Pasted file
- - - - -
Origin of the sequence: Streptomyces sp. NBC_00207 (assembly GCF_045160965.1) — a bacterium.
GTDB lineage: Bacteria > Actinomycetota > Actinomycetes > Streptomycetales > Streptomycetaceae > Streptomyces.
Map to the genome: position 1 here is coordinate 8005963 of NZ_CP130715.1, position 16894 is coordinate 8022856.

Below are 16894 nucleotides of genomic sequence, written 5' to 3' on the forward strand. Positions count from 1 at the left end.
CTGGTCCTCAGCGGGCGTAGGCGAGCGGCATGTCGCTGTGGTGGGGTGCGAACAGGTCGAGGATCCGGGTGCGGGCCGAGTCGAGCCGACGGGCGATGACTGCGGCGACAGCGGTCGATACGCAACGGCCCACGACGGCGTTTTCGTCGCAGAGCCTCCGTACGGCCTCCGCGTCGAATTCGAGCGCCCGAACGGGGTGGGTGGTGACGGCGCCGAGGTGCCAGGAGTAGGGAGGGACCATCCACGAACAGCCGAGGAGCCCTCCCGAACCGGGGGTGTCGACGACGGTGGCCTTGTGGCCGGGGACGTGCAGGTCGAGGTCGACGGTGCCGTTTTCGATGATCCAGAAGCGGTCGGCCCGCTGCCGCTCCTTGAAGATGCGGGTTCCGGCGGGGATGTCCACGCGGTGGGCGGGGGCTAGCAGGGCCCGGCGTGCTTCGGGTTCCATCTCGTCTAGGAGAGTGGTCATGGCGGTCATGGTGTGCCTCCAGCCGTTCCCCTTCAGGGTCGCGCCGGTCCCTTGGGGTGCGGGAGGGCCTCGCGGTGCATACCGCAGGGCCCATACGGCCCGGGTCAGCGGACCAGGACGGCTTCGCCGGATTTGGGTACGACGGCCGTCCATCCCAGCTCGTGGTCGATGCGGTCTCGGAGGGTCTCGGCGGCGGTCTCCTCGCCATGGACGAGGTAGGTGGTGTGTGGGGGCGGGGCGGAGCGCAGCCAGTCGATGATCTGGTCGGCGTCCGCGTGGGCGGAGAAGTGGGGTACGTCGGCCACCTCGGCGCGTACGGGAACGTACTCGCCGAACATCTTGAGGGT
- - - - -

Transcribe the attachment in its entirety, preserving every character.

Origin of the sequence: Streptomyces sp. NBC_00207 (assembly GCF_045160965.1) — a bacterium.
GTDB lineage: Bacteria > Actinomycetota > Actinomycetes > Streptomycetales > Streptomycetaceae > Streptomyces.
Map to the genome: position 1 here is coordinate 8005963 of NZ_CP130715.1, position 16894 is coordinate 8022856.

Below are 16894 nucleotides of genomic sequence, written 5' to 3' on the forward strand. Positions count from 1 at the left end.
CTGGTCCTCAGCGGGCGTAGGCGAGCGGCATGTCGCTGTGGTGGGGTGCGAACAGGTCGAGGATCCGGGTGCGGGCCGAGTCGAGCCGACGGGCGATGACTGCGGCGACAGCGGTCGATACGCAACGGCCCACGACGGCGTTTTCGTCGCAGAGCCTCCGTACGGCCTCCGCGTCGAATTCGAGCGCCCGAACGGGGTGGGTGGTGACGGCGCCGAGGTGCCAGGAGTAGGGAGGGACCATCCACGAACAGCCGAGGAGCCCTCCCGAACCGGGGGTGTCGACGACGGTGGCCTTGTGGCCGGGGACGTGCAGGTCGAGGTCGACGGTGCCGTTTTCGATGATCCAGAAGCGGTCGGCCCGCTGCCGCTCCTTGAAGATGCGGGTTCCGGCGGGGATGTCCACGCGGTGGGCGGGGGCTAGCAGGGCCCGGCGTGCTTCGGGTTCCATCTCGTCTAGGAGAGTGGTCATGGCGGTCATGGTGTGCCTCCAGCCGTTCCCCTTCAGGGTCGCGCCGGTCCCTTGGGGTGCGGGAGGGCCTCGCGGTGCATACCGCAGGGCCCATACGGCCCGGGTCAGCGGACCAGGACGGCTTCGCCGGATTTGGGTACGACGGCCGTCCATCCCAGCTCGTGGTCGATGCGGTCTCGGAGGGTCTCGGCGGCGGTCTCCTCGCCATGGACGAGGTAGGTGGTGTGTGGGGGCGGGGCGGAGCGCAGCCAGTCGATGATCTGGTCGGCGTCCGCGTGGGCGGAGAAGTGGGGTACGTCGGCCACCTCGGCGCGTACGGGAACGTACTCGCCGAACATCTTGAGGGT